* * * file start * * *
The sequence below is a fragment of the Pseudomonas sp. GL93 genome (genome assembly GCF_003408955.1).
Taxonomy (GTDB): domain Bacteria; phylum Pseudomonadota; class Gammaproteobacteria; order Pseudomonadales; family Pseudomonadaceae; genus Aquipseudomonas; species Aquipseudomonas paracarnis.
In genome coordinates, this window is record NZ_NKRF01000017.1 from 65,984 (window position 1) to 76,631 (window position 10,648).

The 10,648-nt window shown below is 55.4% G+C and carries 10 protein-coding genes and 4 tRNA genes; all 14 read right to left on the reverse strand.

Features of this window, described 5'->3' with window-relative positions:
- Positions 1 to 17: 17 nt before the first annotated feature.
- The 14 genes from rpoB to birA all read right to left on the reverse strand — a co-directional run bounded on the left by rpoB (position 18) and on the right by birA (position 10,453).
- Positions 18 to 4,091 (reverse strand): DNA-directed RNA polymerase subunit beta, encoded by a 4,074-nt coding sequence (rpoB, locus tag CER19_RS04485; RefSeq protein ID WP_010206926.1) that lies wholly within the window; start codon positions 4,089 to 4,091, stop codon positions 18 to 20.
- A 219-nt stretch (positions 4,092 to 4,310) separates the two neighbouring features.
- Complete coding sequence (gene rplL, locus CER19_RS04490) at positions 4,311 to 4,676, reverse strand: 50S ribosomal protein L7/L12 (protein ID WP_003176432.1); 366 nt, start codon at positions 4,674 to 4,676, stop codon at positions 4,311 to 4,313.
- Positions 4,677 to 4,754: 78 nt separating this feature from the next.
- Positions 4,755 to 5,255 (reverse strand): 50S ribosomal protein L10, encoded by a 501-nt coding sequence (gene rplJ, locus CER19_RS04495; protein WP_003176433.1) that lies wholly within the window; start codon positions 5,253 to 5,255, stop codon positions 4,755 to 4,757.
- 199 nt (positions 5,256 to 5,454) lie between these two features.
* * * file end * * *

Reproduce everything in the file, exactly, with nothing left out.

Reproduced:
The sequence below is a fragment of the Pseudomonas sp. GL93 genome (genome assembly GCF_003408955.1).
Taxonomy (GTDB): domain Bacteria; phylum Pseudomonadota; class Gammaproteobacteria; order Pseudomonadales; family Pseudomonadaceae; genus Aquipseudomonas; species Aquipseudomonas paracarnis.
In genome coordinates, this window is record NZ_NKRF01000017.1 from 65,984 (window position 1) to 76,631 (window position 10,648).

The 10,648-nt window shown below is 55.4% G+C and carries 10 protein-coding genes and 4 tRNA genes; all 14 read right to left on the reverse strand.

Features of this window, described 5'->3' with window-relative positions:
- Positions 1 to 17: 17 nt before the first annotated feature.
- The 14 genes from rpoB to birA all read right to left on the reverse strand — a co-directional run bounded on the left by rpoB (position 18) and on the right by birA (position 10,453).
- Positions 18 to 4,091 (reverse strand): DNA-directed RNA polymerase subunit beta, encoded by a 4,074-nt coding sequence (rpoB, locus tag CER19_RS04485; RefSeq protein ID WP_010206926.1) that lies wholly within the window; start codon positions 4,089 to 4,091, stop codon positions 18 to 20.
- A 219-nt stretch (positions 4,092 to 4,310) separates the two neighbouring features.
- Complete coding sequence (gene rplL, locus CER19_RS04490) at positions 4,311 to 4,676, reverse strand: 50S ribosomal protein L7/L12 (protein ID WP_003176432.1); 366 nt, start codon at positions 4,674 to 4,676, stop codon at positions 4,311 to 4,313.
- Positions 4,677 to 4,754: 78 nt separating this feature from the next.
- Positions 4,755 to 5,255 (reverse strand): 50S ribosomal protein L10, encoded by a 501-nt coding sequence (gene rplJ, locus CER19_RS04495; protein WP_003176433.1) that lies wholly within the window; start codon positions 5,253 to 5,255, stop codon positions 4,755 to 4,757.
- 199 nt (positions 5,256 to 5,454) lie between these two features.